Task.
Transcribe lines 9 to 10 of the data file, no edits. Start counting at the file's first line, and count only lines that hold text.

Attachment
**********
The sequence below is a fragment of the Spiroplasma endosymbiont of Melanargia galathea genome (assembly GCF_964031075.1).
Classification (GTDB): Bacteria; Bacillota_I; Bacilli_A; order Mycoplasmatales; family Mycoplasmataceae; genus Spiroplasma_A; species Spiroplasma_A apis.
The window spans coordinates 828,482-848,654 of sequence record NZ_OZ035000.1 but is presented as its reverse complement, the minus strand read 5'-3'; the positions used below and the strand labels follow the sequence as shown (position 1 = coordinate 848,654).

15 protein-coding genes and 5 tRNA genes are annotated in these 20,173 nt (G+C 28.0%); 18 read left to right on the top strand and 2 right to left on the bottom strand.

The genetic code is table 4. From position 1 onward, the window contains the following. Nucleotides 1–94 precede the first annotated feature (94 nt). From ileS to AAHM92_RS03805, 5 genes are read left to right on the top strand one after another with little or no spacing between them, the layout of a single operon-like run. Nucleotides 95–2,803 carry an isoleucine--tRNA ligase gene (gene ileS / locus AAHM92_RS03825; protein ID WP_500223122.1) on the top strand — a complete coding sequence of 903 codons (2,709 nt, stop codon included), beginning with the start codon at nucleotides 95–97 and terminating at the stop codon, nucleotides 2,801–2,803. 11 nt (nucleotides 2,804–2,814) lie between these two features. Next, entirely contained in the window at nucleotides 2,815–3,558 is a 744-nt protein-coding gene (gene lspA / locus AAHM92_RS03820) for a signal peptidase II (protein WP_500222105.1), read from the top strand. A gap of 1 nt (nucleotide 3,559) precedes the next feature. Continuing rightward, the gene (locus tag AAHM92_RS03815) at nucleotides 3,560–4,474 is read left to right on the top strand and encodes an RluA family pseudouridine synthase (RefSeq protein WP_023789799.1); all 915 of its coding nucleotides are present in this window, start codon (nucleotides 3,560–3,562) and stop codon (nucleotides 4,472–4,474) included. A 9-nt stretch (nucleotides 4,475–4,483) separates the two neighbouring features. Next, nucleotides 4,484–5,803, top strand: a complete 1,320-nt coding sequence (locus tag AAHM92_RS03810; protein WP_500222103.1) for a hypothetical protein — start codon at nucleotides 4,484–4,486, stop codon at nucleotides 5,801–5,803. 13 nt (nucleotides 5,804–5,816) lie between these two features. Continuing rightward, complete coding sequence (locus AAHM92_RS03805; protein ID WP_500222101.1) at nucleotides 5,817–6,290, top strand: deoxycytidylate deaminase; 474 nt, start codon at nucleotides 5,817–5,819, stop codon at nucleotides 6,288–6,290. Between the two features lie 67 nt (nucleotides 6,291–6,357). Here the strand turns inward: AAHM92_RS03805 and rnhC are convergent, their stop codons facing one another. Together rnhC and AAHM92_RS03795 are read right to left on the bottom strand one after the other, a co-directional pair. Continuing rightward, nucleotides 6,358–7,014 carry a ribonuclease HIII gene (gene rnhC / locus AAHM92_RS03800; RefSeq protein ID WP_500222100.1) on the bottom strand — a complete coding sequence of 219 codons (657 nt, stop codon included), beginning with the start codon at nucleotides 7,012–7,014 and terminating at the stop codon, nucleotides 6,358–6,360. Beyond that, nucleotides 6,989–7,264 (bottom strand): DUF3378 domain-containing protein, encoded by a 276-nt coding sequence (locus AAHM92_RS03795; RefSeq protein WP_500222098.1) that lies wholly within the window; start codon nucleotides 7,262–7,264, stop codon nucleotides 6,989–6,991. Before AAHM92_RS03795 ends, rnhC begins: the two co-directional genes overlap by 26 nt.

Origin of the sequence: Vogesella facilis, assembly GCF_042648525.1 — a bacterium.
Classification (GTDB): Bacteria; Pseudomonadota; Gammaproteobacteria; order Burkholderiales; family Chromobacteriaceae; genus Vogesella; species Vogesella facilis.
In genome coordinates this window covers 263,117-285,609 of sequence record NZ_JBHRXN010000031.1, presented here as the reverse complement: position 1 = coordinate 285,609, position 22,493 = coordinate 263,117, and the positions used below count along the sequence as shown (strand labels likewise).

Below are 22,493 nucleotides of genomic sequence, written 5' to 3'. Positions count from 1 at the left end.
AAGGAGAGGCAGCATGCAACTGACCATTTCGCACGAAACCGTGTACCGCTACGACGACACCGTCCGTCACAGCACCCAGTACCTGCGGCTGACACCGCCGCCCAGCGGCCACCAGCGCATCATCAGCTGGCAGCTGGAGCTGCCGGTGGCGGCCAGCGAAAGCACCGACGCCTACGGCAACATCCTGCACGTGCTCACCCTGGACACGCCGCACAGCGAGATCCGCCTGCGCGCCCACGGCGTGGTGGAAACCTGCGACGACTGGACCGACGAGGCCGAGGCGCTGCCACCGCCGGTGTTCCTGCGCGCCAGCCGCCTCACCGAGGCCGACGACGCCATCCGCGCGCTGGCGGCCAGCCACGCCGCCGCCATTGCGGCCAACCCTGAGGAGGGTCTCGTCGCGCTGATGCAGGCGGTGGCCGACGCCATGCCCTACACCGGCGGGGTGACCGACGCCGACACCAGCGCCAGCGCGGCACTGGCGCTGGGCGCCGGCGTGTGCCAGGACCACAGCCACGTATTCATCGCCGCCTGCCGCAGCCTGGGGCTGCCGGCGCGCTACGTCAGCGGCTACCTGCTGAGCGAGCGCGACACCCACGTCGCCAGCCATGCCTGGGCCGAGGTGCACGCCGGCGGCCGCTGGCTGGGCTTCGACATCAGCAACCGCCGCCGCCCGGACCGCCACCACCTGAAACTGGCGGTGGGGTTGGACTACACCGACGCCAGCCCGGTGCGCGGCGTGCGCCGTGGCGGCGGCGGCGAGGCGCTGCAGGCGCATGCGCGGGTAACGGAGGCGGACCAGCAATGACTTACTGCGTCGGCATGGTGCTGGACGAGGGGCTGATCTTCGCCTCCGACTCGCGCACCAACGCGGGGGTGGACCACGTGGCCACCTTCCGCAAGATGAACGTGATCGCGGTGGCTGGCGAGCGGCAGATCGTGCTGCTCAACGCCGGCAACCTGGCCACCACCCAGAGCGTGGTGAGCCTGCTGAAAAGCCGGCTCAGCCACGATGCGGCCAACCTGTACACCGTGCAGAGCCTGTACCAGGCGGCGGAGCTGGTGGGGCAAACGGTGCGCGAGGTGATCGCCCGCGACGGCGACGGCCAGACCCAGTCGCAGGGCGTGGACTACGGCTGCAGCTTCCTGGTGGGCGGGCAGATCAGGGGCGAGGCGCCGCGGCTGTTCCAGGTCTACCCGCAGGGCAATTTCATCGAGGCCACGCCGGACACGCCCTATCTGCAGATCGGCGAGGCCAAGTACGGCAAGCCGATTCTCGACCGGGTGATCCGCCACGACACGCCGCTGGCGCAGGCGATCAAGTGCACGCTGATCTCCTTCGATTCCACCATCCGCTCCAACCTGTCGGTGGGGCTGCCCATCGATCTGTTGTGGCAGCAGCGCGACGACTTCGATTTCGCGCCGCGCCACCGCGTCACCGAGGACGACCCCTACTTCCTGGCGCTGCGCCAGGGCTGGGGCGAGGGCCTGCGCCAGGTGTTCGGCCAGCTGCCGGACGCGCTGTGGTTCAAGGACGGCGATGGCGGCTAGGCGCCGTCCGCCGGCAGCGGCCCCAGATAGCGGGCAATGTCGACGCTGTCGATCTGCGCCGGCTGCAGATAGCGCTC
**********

Below are 22,493 nucleotides of genomic sequence, written 5' to 3'. Positions count from 1 at the left end.
AAGGAGAGGCAGCATGCAACTGACCATTTCGCACGAAACCGTGTACCGCTACGACGACACCGTCCGTCACAGCACCCAGTACCTGCGGCTGACACCGCCGCCCAGCGGCCACCAGCGCATCATCAGCTGGCAGCTGGAGCTGCCGGTGGCGGCCAGCGAAAGCACCGACGCCTACGGCAACATCCTGCACGTGCTCACCCTGGACACGCCGCACAGCGAGATCCGCCTGCGCGCCCACGGCGTGGTGGAAACCTGCGACGACTGGACCGACGAGGCCGAGGCGCTGCCACCGCCGGTGTTCCTGCGCGCCAGCCGCCTCACCGAGGCCGACGACGCCATCCGCGCGCTGGCGGCCAGCCACGCCGCCGCCATTGCGGCCAACCCTGAGGAGGGTCTCGTCGCGCTGATGCAGGCGGTGGCCGACGCCATGCCCTACACCGGCGGGGTGACCGACGCCGACACCAGCGCCAGCGCGGCACTGGCGCTGGGCGCCGGCGTGTGCCAGGACCACAGCCACGTATTCATCGCCGCCTGCCGCAGCCTGGGGCTGCCGGCGCGCTACGTCAGCGGCTACCTGCTGAGCGAGCGCGACACCCACGTCGCCAGCCATGCCTGGGCCGAGGTGCACGCCGGCGGCCGCTGGCTGGGCTTCGACATCAGCAACCGCCGCCGCCCGGACCGCCACCACCTGAAACTGGCGGTGGGGTTGGACTACACCGACGCCAGCCCGGTGCGCGGCGTGCGCCGTGGCGGCGGCGGCGAGGCGCTGCAGGCGCATGCGCGGGTAACGGAGGCGGACCAGCAATGACTTACTGCGTCGGCATGGTGCTGGACGAGGGGCTGATCTTCGCCTCCGACTCGCGCACCAACGCGGGGGTGGACCACGTGGCCACCTTCCGCAAGATGAACGTGATCGCGGTGGCTGGCGAGCGGCAGATCGTGCTGCTCAACGCCGGCAACCTGGCCACCACCCAGAGCGTGGTGAGCCTGCTGAAAAGCCGGCTCAGCCACGATGCGGCCAACCTGTACACCGTGCAGAGCCTGTACCAGGCGGCGGAGCTGGTGGGGCAAACGGTGCGCGAGGTGATCGCCCGCGACGGCGACGGCCAGACCCAGTCGCAGGGCGTGGACTACGGCTGCAGCTTCCTGGTGGGCGGGCAGATCAGGGGCGAGGCGCCGCGGCTGTTCCAGGTCTACCCGCAGGGCAATTTCATCGAGGCCACGCCGGACACGCCCTATCTGCAGATCGGCGAGGCCAAGTACGGCAAGCCGATTCTCGACCGGGTGATCCGCCACGACACGCCGCTGGCGCAGGCGATCAAGTGCACGCTGATCTCCTTCGATTCCACCATCCGCTCCAACCTGTCGGTGGGGCTGCCCATCGATCTGTTGTGGCAGCAGCGCGACGACTTCGATTTCGCGCCGCGCCACCGCGTCACCGAGGACGACCCCTACTTCCTGGCGCTGCGCCAGGGCTGGGGCGAGGGCCTGCGCCAGGTGTTCGGCCAGCTGCCGGACGCGCTGTGGTTCAAGGACGGCGATGGCGGCTAGGCGCCGTCCGCCGGCAGCGGCCCCAGATAGCGGGCAATGTCGACGCTGTCGATCTGCGCCGGCTGCAGATAGCGCTC